Will the Kairouan solar project help Tunisia to shake off its lethargy?

18 05 2024 | 09:47Jean Marie Takouleu

Work has just started on Tunisia's largest solar power plant in the governorate of Kairouan. Developed as part of a public-private partnership (PPP) by the Emirati company Amea Power, this project should enable Tunisia to catch up in terms of renewable energy deployment.

In 2021, renewable energies will account for just 3% of Tunisia’s electricity mix. This share could increase by 2025 with the planned commissioning of the Kairouan solar power plant. Construction of the plant was launched recently by the Emirati independent power producer (IPP) Amea Power at a ceremony attended by Fatma Thabet Chiboub, Tunisia’s Minister of Industry, Mines and Energy.


“This is an important milestone for Amea Power, as we are laying the foundation stone for the country’s first privately financed solar project, paving the way for a greener Tunisia,” said Hussain Al Nowais, Chairman of Amea Power, which is developing the Kairouan solar project under a public-private partnership (PPP), under which the electricity generated will be sold to Société tunisienne de l’électricité et du gaz (STEG).

Support from development banks

The Metbassta solar power plant will have a capacity of 120 MWp, making it the largest solar power plant in Tunisia. After development, financing and construction, the plant will be operated by the special purpose vehicle Kairouan Solar Plant, wholly owned by Amea Power. The company, based in Dubai in the United Arab Emirates, is building the power infrastructure with $86 million in debt financed by the African Development Bank (AfDB) and the International Finance Corporation (IFC), the private sector financing arm of the World Bank Group.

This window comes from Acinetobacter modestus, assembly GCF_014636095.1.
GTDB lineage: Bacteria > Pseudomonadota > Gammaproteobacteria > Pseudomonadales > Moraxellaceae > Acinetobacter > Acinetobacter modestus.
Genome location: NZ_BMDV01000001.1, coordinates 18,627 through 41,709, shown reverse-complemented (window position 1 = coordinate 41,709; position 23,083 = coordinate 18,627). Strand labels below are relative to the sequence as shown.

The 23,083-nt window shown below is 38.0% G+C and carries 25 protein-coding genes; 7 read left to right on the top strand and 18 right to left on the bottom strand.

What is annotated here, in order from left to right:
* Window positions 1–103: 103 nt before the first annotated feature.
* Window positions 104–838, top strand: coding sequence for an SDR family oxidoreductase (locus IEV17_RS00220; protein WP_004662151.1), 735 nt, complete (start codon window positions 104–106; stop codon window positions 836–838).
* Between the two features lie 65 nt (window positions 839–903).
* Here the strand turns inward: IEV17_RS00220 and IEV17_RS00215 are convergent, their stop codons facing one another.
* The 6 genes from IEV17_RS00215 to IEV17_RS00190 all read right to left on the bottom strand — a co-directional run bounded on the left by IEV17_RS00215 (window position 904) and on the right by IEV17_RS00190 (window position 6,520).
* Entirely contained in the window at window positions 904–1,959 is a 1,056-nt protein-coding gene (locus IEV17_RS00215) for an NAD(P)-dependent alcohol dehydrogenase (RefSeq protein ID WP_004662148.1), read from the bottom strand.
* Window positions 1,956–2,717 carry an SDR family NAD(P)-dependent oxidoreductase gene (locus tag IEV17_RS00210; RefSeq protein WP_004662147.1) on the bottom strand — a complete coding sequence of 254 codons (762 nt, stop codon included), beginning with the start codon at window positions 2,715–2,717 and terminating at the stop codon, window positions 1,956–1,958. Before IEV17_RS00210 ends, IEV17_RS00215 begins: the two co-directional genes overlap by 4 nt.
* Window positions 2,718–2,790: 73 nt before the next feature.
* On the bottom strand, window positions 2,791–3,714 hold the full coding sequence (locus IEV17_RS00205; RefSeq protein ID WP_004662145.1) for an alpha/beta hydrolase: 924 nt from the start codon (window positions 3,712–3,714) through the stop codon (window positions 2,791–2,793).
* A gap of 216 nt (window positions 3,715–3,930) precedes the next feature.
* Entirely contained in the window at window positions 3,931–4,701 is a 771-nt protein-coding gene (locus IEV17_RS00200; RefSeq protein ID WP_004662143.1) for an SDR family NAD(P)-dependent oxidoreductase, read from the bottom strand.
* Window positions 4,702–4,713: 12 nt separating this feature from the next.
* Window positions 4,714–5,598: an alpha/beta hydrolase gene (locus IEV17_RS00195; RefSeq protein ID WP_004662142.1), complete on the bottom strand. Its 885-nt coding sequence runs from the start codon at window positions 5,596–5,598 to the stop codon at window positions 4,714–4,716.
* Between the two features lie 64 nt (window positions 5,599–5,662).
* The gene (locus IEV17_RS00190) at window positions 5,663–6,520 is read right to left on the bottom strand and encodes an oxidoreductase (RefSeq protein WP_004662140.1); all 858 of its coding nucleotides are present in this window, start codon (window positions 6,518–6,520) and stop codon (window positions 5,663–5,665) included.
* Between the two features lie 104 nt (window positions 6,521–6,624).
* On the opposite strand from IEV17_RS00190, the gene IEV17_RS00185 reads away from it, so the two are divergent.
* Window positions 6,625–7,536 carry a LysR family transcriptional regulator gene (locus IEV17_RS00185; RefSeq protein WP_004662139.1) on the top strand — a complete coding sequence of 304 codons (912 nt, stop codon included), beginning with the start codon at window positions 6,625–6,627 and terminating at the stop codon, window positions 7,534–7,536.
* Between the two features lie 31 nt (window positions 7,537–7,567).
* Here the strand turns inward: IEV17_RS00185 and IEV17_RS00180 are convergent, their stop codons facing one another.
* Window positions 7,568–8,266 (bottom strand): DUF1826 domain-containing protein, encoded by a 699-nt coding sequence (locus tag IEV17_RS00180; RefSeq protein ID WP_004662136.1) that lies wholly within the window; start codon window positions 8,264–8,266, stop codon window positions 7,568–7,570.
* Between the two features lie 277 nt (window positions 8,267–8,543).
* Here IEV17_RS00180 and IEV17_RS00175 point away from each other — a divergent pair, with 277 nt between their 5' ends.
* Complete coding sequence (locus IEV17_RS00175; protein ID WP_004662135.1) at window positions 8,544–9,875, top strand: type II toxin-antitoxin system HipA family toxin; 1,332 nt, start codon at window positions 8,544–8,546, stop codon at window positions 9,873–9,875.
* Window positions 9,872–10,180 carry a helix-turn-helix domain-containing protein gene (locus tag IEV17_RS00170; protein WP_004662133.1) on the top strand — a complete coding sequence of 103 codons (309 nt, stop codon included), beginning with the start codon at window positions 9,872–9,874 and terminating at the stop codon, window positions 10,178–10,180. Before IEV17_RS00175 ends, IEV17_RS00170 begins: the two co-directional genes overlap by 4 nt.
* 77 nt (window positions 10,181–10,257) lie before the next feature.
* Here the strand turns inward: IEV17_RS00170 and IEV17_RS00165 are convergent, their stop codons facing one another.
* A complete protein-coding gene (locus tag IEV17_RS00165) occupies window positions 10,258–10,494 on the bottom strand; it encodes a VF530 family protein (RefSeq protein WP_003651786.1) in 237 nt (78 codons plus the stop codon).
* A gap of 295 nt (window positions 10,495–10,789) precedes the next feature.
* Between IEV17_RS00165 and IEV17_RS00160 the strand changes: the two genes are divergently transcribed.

In addition to supplying Steg with clean electricity for 20 years, the plant will offset 117,000 tonnes of carbon dioxide (CO2) emissions. Its annual production is estimated at 222 GWh, enough to supply 43,000 Tunisian households with electricity. However, the first MW will not be produced until the fourth quarter of 2025.

The reasons for Tunisia’s delay

The construction of this plant will enable Tunisia to begin its energy transition. The country is rightly considered (along with Libya) to be the worst performer when it comes to developing renewable energies, despite the political will shown in recent years. For example, the Kairouan project was awarded to Amea Power in 2020. It is now entering the construction phase after 4 years of development.

A long time, given that Tunisia is 97% dependent (official figure for 2021) on natural gas for the production of its electricity. For Mohamed Chorfi, a specialist in business law, the delay since the launch of the Tunisian Solar Plan (PST) in 2015 is due to the “regulatory framework governing the development of renewable energies, which lacks clarity and transparency for national and international players. What’s more, STEG’s blocking of the connection of renewable energy production plants has caused Tunisia to lose millions of dollars in unrealized investments, mostly in foreign currency for the State, and has largely undermined the confidence of investors and developers”.

And “because of all these difficulties, projects launched under contracts signed by Steg are considered risky by banks and are difficult to finance”, explains the lawyer. Yet Tunisia was well on the way to becoming an energy powerhouse in the North African sub-region, with exploitable solar potential estimated by the Agence nationale pour la maîtrise de l’énergie (ANME) at between 340 and 844 GW. For the time being, Tunis aims to produce 35% of its electricity from renewable sources by 2030.